Written by Dr Sam Saling for AJFN

You’re thinking of having a baby. Now what? It’s a daunting process, but we’ve compiled a one page handout of all the essential information you need to know to go forward with confidence.

Step 1: Discuss this with your partner (if you have one)

Trying to have a baby is a huge emotional, physical, financial and spiritual journey, one that will be far easier with a supportive partner on the same page. We recommend having this discussion early.

Step 2: Optimise your lifestyle.

Stick to healthy habits, such as following a nutritious diet, getting regular exercise (at least 30 minutes 5 days a week), optimal sleep, and an achievable work-life balance, to keep your body and mind fit during this crucial time of life.

Step 3: Build your resources

For females in particular, folate and iodine are essential building blocks to support a growing foetus. Most prenatal vitamins contain the recommended doses and should be started at least three months before trying to conceive. Note that some women will be recommended larger doses and even other supplements depending on their risk factors – this is for a discussion with your doctor.

Step 4: Assume pregnancy is possible

If you are not using contraception but are having regular unprotected intercourse, assume you could get pregnant at any point. Therefore, we recommend staying away from things like alcohol, cigarettes, and recreational drugs. We also recommend a review of any regular prescribed medications or unregulated supplements you may be taking, as sometimes these may be harmful to pregnancies in the early stages, and need to be excluded when trying to conceive.

Step 5: Check in with your GP

How long do you wait until you seek medical input? A preconception appointment is a great opportunity to discuss all of the above, and answer the many questions you will have. It is also a great opportunity to get up to date with outstanding screening procedures like cervical screening tests or breast checks, that are easier done when not yet pregnant if possible. Immunisations too may be recommended at this stage.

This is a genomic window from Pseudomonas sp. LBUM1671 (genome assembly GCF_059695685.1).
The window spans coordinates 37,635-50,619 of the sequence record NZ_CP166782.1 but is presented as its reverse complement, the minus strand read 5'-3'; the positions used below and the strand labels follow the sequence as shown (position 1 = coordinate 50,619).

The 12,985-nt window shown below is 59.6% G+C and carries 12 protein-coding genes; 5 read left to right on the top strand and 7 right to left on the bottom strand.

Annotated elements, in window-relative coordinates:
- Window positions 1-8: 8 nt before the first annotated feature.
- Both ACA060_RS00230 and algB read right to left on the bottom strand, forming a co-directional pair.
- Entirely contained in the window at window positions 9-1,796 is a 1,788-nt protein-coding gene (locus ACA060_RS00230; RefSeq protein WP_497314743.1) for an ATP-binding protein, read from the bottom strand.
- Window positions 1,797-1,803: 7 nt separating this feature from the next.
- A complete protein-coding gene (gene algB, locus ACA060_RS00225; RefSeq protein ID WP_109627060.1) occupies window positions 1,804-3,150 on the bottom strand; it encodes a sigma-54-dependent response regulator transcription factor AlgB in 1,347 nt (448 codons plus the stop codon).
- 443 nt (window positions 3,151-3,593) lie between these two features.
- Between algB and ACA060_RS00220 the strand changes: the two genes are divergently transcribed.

We recommend a discussion with your GP about genetic carrier screening for both you and your partner. For those with chronic medical conditions like heart, lung or kidney disease, diabetes or thyroid conditions, these should be managed so they are stabilised well before trying for a pregnancy. Some medications may also need to be changed so they are safe to take in a future pregnancy.

In terms of referrals to fertility specialists, here we refer to the guidelines for subfertility. If it has been more than 12 months for women under 35 years old, or 6 months for women over 35 years old, it’s time to think about further medical input. These are just guidelines, so if you want to seek fertility specialist opinion well before this, your GP will support this.

Step 6: Reach out for help

If your pregnancy pathway isn’t going to plan, please reach out to AJFN. We are here to help – however we can – whether it be building awareness around subfertility, advocacy, emotional support, and financial grants directly contributing to fertility treatments.

Resources we recommend:

MotherSafe NSW


Australian Jewish Fertility Network (AJFN) https://www.ajfn.org.au/

NSW Health: 

Thinking of Having a Baby: 


Smoking in Pregnancy:


Iodine supplements in pregnancy:


About Dr Sam Saling

Dr Sam Saling is a general practitioner in inner Sydney. Her clinical interests include women’s health, in particular reproductive and antenatal care, child health, and dermatology. Outside of clinical practice she has held advocacy roles through the Australian Medical Association, and undertakes medical communication and strategy work for private enterprise and not-for-profit organisations.

Sam has seen firsthand how devastating fertility issues can affect families, and it is a privilege to accompany her patients on this journey. She is honoured to have served on the AJFN board in 2023 as Board Observer and is passionate about using her medical knowledge to assist AJFN and the community at large.

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